The scene was absolutely fun. All the vibrant colours, shiny objects, grotesque masks, the music playing in most streets and a general sensory stimulation felt like being in a dream. After running around the streets of Valletta in complete awe, stopping once in a while for a quick snack or a drink, we ended up next to St George’s square where we waited for the floats to start making their presence felt one by one. The overall size of the floats might have decreased slightly throughout the years but the sophistication was highly visible. The float teams dedicate a lot of time and effort into making these complex floats that move, unfurl and rotate to our amusement. A good motivator is the float competitions. Most strive for the first place position in their eligible categories which would ensure bragging rights and going down in history as winners. Competitions were also held for best costumes and best dance groups all throughout the celebrations. The best thing though is that everyone was having a good time and most were more than happy to just show off their floats, dance moves and costumes.
As the night progressed, the floats parading through St George’s square seemed to be getting bigger by time. The float with the helicopter character was certainly eye catching. Another float which I enjoyed watching was the one where characters kept popping up one by one and eventually a falcon-like bird took the high spot overlooking the whole square. What a show that was. One of my favourite floats had to be that of the Dream Team group. This consisted of massive figures depicting famous singers; Freddy Mercury, Michael Jackson, John Lennon, Elvis Presley, the Indian from Village People and Tina Turner. The spotlight was given to all of these stars one by one and in the meantime, a dance troupe danced to music from these artists. The highlight had to be the impersonators dressed up as the corresponding star accompanying the dancers, this made for quite a spectacular show that most could easily relate to. It felt like a massive tribute to these legends of music. The other floats were also interesting, we were amazed at how they would transform from a tiny float to a massive one. Slowly unfurling and opening up whilst the bass was pumping and the crowd was jumping. Confetti and balloons filled the sky from time to time, enhancing the whole party atmosphere whilst the floats where being displayed. I always catch myself feeling giddy in moments like these, my inner child was definitely having a good time. I’m glad I was there to witness all of this once again.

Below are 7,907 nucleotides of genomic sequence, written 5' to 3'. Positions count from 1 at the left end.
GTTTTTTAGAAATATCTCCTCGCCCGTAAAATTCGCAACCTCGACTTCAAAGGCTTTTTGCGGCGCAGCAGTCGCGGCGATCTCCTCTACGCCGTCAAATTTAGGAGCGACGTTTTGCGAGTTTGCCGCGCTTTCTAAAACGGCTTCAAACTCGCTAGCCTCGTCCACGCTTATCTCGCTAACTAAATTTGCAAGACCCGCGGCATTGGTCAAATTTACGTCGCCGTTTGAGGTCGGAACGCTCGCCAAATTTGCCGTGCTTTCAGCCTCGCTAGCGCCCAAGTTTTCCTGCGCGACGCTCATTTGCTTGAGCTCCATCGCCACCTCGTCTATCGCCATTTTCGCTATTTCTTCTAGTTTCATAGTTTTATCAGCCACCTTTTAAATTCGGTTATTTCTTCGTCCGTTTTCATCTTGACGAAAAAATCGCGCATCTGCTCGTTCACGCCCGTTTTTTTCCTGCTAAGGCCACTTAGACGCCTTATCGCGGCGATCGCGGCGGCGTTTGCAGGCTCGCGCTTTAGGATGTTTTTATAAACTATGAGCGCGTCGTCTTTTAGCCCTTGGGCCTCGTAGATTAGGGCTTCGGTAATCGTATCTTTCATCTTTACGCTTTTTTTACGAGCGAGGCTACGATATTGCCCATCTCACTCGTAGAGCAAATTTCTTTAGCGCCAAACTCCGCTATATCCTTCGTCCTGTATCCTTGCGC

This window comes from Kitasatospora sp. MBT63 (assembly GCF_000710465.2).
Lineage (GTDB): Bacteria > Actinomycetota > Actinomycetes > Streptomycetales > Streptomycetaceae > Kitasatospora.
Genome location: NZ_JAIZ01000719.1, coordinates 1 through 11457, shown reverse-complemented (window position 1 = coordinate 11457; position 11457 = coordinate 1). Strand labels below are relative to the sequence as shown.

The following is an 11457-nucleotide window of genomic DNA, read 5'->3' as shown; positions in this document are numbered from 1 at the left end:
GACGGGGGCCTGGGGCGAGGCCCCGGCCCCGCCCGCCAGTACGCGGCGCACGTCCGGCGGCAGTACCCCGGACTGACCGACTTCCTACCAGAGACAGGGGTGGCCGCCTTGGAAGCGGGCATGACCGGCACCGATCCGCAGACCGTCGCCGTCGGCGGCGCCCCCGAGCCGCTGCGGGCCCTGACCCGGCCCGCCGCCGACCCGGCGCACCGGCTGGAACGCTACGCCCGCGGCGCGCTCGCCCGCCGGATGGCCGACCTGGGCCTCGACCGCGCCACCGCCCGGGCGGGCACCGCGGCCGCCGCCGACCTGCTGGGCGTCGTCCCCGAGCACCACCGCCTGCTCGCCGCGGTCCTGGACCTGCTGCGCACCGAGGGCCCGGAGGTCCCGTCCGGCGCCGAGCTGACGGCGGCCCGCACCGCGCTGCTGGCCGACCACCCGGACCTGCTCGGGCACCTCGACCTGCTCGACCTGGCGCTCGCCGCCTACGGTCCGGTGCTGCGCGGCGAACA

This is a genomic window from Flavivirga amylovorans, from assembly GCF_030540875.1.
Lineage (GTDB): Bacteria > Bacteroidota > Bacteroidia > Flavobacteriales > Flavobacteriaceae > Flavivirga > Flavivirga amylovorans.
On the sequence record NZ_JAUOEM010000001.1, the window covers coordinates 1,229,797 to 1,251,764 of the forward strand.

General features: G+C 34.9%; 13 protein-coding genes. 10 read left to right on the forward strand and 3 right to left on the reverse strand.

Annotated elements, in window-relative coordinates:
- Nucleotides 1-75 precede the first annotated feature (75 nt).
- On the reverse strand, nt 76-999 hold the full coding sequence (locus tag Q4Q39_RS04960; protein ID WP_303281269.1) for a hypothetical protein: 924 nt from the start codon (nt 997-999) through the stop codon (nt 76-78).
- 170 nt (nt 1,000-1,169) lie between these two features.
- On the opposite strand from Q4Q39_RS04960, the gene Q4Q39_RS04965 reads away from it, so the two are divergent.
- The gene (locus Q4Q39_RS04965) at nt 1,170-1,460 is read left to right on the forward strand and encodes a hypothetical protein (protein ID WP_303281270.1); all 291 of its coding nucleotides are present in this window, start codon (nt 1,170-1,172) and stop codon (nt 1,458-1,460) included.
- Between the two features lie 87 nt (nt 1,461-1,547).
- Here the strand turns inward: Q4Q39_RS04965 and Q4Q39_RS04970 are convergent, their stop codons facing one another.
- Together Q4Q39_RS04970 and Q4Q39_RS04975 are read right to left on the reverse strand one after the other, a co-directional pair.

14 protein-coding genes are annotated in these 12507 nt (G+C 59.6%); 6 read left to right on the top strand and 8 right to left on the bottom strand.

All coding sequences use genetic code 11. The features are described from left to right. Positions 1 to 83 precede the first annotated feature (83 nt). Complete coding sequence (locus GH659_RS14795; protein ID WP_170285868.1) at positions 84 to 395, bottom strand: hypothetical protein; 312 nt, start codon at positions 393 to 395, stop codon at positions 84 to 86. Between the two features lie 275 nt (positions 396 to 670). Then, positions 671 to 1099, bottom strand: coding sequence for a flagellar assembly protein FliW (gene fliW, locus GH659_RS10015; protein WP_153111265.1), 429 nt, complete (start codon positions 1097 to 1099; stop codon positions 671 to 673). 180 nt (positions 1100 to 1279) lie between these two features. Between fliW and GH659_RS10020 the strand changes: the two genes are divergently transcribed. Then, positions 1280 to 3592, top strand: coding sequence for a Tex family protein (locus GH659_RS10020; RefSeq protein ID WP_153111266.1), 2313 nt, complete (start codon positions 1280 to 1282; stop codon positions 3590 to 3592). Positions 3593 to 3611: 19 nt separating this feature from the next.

We decided to have one final walk around Valletta and we noticed that the streets where still quite populated with revellers and fun loving people. The carnival celebrations in Valletta was quite a good experience despite the previous two days being ruined by the weather. Most agreed with the bulk of the events being postponed to the weekend after during the first weekend of lent and for some this didn’t go down well. I personally believe that it would have been a shame if the carnival float makers didn’t get a good chance to show off their dedication and work to the public. Imagine working all year long on a massive mechanical float and training a synchronized dance troupe only to have the weather raining on their parade. This was what prompted the creation of summer carnivals but these aren’t as sought after as the pre-spring carnival. I hope you enjoyed your experience during this year’s carnival, wherever you where be it Valletta, Nadur or the other villages around Malta who celebrated this colourful event.